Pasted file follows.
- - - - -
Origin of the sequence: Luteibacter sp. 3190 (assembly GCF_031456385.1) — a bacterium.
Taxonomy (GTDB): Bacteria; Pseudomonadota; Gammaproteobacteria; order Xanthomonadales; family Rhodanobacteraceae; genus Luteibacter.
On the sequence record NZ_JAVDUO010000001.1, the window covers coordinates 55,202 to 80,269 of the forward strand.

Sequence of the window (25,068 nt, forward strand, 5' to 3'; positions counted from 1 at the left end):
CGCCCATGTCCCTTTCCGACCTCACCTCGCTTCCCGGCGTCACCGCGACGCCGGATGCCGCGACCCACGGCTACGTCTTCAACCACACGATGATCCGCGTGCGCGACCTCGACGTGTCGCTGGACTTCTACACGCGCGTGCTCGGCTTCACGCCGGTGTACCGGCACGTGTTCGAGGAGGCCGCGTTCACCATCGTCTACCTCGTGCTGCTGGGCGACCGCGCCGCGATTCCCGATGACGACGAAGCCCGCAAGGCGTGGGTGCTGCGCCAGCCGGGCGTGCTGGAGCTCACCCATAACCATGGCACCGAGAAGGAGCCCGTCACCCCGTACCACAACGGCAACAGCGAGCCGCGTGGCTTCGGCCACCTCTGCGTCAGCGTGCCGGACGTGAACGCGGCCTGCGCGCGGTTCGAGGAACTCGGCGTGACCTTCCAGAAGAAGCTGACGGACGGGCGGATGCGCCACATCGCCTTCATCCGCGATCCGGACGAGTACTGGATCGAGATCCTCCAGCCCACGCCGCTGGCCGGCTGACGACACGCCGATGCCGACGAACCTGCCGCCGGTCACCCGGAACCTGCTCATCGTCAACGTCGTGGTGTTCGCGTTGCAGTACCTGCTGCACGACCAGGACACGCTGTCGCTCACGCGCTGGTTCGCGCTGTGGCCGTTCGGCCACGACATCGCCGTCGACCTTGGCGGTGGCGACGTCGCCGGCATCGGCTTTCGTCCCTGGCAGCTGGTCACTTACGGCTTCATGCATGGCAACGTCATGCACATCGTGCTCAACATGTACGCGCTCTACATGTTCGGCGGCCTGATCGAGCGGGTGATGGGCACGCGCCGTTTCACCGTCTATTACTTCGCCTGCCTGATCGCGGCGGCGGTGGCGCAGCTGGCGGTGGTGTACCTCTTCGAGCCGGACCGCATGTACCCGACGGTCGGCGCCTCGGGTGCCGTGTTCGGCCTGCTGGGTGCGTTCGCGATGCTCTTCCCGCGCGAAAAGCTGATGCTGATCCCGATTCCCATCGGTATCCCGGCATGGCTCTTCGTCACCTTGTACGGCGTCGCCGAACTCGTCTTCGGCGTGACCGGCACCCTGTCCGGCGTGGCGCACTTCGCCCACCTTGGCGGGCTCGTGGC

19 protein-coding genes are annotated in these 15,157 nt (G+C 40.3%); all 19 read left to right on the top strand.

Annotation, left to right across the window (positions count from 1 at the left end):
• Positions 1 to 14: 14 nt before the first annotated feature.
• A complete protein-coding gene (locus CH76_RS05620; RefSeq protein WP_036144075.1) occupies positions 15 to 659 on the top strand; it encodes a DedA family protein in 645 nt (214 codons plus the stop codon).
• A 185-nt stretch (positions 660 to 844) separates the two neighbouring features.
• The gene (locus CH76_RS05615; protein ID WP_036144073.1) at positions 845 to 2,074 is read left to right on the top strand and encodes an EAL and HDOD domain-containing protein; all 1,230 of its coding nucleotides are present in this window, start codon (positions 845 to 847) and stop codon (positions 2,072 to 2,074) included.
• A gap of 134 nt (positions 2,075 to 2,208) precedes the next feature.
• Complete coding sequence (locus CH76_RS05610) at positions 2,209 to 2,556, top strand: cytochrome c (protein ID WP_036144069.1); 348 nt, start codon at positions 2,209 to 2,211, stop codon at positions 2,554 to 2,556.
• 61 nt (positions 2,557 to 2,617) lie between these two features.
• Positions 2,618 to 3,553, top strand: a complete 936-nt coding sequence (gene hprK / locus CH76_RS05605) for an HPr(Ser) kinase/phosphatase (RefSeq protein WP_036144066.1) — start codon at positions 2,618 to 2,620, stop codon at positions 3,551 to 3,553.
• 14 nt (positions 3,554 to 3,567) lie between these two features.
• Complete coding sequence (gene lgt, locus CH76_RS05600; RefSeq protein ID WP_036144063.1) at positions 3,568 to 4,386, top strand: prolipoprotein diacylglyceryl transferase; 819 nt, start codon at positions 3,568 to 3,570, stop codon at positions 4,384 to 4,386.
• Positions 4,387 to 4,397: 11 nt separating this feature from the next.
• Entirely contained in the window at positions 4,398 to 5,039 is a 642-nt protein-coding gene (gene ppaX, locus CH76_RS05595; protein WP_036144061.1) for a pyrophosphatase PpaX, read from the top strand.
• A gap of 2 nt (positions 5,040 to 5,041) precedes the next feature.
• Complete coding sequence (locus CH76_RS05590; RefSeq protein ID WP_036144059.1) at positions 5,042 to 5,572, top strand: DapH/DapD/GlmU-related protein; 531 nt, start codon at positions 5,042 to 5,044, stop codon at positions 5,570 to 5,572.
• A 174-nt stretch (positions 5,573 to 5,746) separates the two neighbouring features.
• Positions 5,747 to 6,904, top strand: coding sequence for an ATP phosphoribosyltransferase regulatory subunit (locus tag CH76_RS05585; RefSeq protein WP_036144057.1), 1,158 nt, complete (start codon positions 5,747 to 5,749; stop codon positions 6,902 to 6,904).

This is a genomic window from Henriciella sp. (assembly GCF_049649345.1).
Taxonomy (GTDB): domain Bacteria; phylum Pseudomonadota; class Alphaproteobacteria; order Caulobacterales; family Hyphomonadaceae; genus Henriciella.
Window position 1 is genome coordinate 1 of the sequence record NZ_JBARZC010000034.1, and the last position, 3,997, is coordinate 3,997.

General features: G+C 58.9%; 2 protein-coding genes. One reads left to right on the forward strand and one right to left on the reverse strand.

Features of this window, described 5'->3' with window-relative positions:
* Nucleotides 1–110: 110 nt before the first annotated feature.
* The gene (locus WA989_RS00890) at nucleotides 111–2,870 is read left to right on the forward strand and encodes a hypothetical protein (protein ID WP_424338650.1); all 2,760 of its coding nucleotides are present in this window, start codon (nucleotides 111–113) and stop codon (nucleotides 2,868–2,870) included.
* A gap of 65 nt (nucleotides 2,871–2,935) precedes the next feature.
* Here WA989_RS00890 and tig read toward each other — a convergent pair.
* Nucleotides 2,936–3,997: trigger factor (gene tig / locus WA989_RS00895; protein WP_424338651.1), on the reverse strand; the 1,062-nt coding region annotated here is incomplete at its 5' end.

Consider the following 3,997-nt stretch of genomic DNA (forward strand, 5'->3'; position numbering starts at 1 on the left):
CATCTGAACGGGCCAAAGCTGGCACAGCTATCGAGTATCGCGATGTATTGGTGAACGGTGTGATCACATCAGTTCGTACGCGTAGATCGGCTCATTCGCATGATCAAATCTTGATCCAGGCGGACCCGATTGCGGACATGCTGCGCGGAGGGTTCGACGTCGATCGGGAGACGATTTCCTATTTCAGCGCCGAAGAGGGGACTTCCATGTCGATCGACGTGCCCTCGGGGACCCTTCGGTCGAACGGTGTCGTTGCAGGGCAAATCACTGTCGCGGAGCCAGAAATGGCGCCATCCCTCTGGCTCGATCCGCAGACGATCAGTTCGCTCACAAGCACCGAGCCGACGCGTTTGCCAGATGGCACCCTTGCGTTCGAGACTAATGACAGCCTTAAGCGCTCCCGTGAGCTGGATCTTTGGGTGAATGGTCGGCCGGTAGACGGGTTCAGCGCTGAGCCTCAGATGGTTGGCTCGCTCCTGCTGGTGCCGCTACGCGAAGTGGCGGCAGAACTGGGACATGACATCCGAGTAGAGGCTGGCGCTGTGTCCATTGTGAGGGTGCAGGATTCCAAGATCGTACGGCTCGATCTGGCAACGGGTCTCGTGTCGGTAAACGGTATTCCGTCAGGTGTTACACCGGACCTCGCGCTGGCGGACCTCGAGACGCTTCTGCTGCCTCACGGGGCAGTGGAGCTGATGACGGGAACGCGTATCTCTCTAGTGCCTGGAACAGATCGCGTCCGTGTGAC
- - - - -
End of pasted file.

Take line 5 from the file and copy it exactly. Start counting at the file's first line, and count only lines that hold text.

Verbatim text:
CGCCCATGTCCCTTTCCGACCTCACCTCGCTTCCCGGCGTCACCGCGACGCCGGATGCCGCGACCCACGGCTACGTCTTCAACCACACGATGATCCGCGTGCGCGACCTCGACGTGTCGCTGGACTTCTACACGCGCGTGCTCGGCTTCACGCCGGTGTACCGGCACGTGTTCGAGGAGGCCGCGTTCACCATCGTCTACCTCGTGCTGCTGGGCGACCGCGCCGCGATTCCCGATGACGACGAAGCCCGCAAGGCGTGGGTGCTGCGCCAGCCGGGCGTGCTGGAGCTCACCCATAACCATGGCACCGAGAAGGAGCCCGTCACCCCGTACCACAACGGCAACAGCGAGCCGCGTGGCTTCGGCCACCTCTGCGTCAGCGTGCCGGACGTGAACGCGGCCTGCGCGCGGTTCGAGGAACTCGGCGTGACCTTCCAGAAGAAGCTGACGGACGGGCGGATGCGCCACATCGCCTTCATCCGCGATCCGGACGAGTACTGGATCGAGATCCTCCAGCCCACGCCGCTGGCCGGCTGACGACACGCCGATGCCGACGAACCTGCCGCCGGTCACCCGGAACCTGCTCATCGTCAACGTCGTGGTGTTCGCGTTGCAGTACCTGCTGCACGACCAGGACACGCTGTCGCTCACGCGCTGGTTCGCGCTGTGGCCGTTCGGCCACGACATCGCCGTCGACCTTGGCGGTGGCGACGTCGCCGGCATCGGCTTTCGTCCCTGGCAGCTGGTCACTTACGGCTTCATGCATGGCAACGTCATGCACATCGTGCTCAACATGTACGCGCTCTACATGTTCGGCGGCCTGATCGAGCGGGTGATGGGCACGCGCCGTTTCACCGTCTATTACTTCGCCTGCCTGATCGCGGCGGCGGTGGCGCAGCTGGCGGTGGTGTACCTCTTCGAGCCGGACCGCATGTACCCGACGGTCGGCGCCTCGGGTGCCGTGTTCGGCCTGCTGGGTGCGTTCGCGATGCTCTTCCCGCGCGAAAAGCTGATGCTGATCCCGATTCCCATCGGTATCCCGGCATGGCTCTTCGTCACCTTGTACGGCGTCGCCGAACTCGTCTTCGGCGTGACCGGCACCCTGTCCGGCGTGGCGCACTTCGCCCACCTTGGCGGGCTCGTGGC